Superman’s father mentions on multiple occasions in Man of Steel, the reboot of the Superman franchise, that Superman can potentially be a bridge between worlds, exemplifying the best of both human and Kryptonian characteristics. Man of Steel aspires to be a bridge between worlds as well, hoping to bring a flawed humanity to Superman that hasn’t existed before in cinematic renditions, while also delivering on the fun big-budget action that makes the little kid in all of us watch with wonder. Its humanity angle works beautifully, and there’s plenty of big-budget action… but its clunky seriousness denies us any fun, and its frantic overstuffed exposition doesn’t allow its main characters to develop. For every terrific new idea that works, there’s a played-out derivative angle dragging the film down. There’s plenty to admire in Man of Steel, but there isn’t much to love. Zack Snyder’s film has impressive scope, budget, and…
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Happy Flag Day, Modern Philosophers! The flag is flying proudly at The House on the Hill, and I have just returned from a wonderful adventure that allowed me to salute Old Glory (and every state flag) in all 50 states on this patriotic holiday.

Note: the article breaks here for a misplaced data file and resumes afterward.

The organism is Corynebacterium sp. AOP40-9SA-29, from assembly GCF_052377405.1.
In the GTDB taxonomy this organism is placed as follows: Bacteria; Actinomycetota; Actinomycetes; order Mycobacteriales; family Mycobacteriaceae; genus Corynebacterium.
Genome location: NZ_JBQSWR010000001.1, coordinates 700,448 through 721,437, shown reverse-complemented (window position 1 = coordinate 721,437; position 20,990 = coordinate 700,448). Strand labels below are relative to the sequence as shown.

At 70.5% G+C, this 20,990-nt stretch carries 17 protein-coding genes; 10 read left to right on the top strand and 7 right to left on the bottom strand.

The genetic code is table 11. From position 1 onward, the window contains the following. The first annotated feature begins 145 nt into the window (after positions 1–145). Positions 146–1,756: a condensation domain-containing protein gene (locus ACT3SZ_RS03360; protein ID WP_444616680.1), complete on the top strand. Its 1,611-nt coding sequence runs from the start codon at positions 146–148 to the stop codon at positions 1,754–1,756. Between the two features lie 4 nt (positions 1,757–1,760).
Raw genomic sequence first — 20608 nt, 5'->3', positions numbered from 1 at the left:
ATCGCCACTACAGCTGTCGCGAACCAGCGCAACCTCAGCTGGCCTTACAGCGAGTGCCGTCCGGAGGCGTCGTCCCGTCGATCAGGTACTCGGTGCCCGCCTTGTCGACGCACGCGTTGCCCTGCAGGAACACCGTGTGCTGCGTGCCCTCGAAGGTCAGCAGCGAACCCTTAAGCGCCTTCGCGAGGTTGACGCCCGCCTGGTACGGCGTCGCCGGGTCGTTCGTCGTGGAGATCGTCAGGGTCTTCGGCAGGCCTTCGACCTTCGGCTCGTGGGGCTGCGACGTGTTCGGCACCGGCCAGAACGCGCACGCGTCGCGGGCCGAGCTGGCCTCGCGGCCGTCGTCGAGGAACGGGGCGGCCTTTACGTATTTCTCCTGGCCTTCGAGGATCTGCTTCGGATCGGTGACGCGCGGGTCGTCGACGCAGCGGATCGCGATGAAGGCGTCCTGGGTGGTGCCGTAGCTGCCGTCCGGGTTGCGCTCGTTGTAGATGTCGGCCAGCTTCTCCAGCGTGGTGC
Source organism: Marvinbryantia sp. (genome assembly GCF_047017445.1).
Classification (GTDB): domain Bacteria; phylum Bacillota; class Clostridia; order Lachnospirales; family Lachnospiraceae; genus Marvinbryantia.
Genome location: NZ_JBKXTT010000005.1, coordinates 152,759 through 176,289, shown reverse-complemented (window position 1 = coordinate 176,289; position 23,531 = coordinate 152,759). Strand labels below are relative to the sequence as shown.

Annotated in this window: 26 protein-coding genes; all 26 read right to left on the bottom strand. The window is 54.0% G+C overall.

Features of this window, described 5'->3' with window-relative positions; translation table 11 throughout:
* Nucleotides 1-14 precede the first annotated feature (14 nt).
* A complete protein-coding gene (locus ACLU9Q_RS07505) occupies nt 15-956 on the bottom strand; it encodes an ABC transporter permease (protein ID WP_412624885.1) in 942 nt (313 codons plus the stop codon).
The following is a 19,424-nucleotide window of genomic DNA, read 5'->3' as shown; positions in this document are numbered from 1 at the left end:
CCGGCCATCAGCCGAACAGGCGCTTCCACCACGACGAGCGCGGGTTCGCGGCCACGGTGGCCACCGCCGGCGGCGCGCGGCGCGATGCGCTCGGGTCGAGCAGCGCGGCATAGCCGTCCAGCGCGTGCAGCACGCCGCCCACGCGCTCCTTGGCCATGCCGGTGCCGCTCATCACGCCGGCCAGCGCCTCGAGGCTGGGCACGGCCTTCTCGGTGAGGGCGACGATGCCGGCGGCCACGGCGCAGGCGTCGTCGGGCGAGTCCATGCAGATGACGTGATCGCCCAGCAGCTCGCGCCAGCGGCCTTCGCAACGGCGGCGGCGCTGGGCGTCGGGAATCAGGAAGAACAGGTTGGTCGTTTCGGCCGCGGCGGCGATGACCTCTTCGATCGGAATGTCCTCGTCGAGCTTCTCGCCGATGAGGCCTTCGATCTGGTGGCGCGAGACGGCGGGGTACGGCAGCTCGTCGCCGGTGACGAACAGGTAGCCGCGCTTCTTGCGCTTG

Betsy Ross would have been blushing at the sight of about 100 Mainers, mostly from the Bangor area, zipping across the country at amazing speeds just for the right to salute her creation in every state.
What started as a small gathering at the Penobscot County Courthouse quickly morphed into something so much more exciting when my friend Klebop’i’qwero, who recently moved to Maine from a very distant galaxy, asked us what we were doing.
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This is so cool. After having to tell my stepson that I have no idea why “to go” is such a bizarre irregular verb in English, I now have an answer. Turns out that go was a synonym of wend, up until the 15th century, when go won out and wend fell by the wayside. But the past tense of wend was went — which continued to be used. And the past tense of go was goed, which was dropped. Thus the present tense go was paired up with the past tense went, and now we have one modern verb that’s mashed together from two old ones. No wonder it’s so weird!
I picked this up from a Mental Floss post on dead words that persist to this day only because they were “fossilized in idioms,” a phrase I loved the moment I read it…
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